Water heating is usually the second leading home energy expense, costing the average family over $400, a year. Depending on where you live, and how much hot water your family uses, a solar water heater can pay for itself in as little as five years. A well-maintained system can last 15-20 years, longer than a conventional water heater.

A solar water heater works in the same way as solar space heating. A solar collector is mounted on the roof, or in an area of direct sunlight. It collects sunlight and converts it to heat.

When the collector becomes hot enough, a thermostat starts a pump. The pump circulates a fluid, called a heat transfer fluid, through the collector for heating. The heated fluid then goes to a storage tank where it heats water.

The hot water may then be piped to a faucet or shower head. Most solar water heaters that operate in winter use a heat transfer fluid, similar to antifreeze, that will not freeze when the weather turns cold.

Today over 1.5 million homes in the U.S. use solar heaters to heat water for their homes or swimming pools.

The bottom line is...

You should join the 1.5 million.

Monday, July 7, 2008

iPhone Lines

There's still 4 days until the official release of the new Apple iPhone 3G, but people are already in line. Some people have been in line for weeks. Don't believe me? Check out this video:

The July 11th release will be far more hectic than the original iPhone's release.

Good luck to everyone who is trying to score the coolest phone ever. Once you get your hands on one, be sure to stop by Solar Arcadia's iPhone page purchase your iPhone accessories.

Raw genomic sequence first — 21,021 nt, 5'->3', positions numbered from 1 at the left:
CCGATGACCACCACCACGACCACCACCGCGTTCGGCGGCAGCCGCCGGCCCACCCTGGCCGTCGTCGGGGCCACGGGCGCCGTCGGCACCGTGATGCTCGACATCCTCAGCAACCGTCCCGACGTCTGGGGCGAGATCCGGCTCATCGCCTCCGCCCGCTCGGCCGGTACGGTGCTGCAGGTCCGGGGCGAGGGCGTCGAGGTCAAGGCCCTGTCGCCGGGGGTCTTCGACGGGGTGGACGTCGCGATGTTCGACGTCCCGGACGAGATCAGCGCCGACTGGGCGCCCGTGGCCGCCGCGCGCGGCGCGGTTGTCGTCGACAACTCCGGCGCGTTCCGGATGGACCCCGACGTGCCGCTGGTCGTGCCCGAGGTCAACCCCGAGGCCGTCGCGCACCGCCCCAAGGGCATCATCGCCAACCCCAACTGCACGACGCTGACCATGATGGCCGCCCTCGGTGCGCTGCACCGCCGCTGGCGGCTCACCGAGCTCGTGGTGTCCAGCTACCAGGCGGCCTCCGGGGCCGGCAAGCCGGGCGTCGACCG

The bottom line is...

You'd better get in line now if you plan on getting an iPhone on July 11th.

Creating Solar Panels

If you were wondering what it takes to create a solar cell phone charger, here's a video of a guy trying to explain the process:

His words are very informative, but he makes it sound so easy.

The bottom line is...

Listen to this guy, choose wisely!

Saturday, July 5, 2008

Solar Televisions

The picture above shows a solar-powered LCD television created by Sharp. With it, you can watch tv wherever you can get sunlight.

I don't know how people are going to receive this. It may not fill a need the way solar cell phone chargers do, but it's good to see companies trying new things with solar panels.

The bottom line is...

Before you know it, all electronics will be solar-powered.

Wednesday, July 2, 2008

Solar Thermal

Research shows that an average household with an electric water heater spends about 25% of its home energy costs on heating water.

Solar water heaters offered the largest potential savings, with solar water-heater owners saving as much as 50% to 85% annually on their utility bills over the cost of electric water heating.

You can expect a simple payback of 4 to 8 years on a well-designed and properly installed solar water heater. (Simple payback is the length of time required to recover your investment through reduced or avoided energy costs.)
Solar water heaters do not pollute. By investing in one, you will be avoiding carbon dioxide, nitrogen oxides, sulfur dioxide, and the other air pollution and wastes created when your utility generates power or you burn fuel to heat your household water. When a solar water heater replaces an electric water heater, the electricity displaced over 20 years represents more than 50 tons of avoided carbon dioxide emissions alone.

The bottom line is...

Solar water heaters will save you some money and help the environment.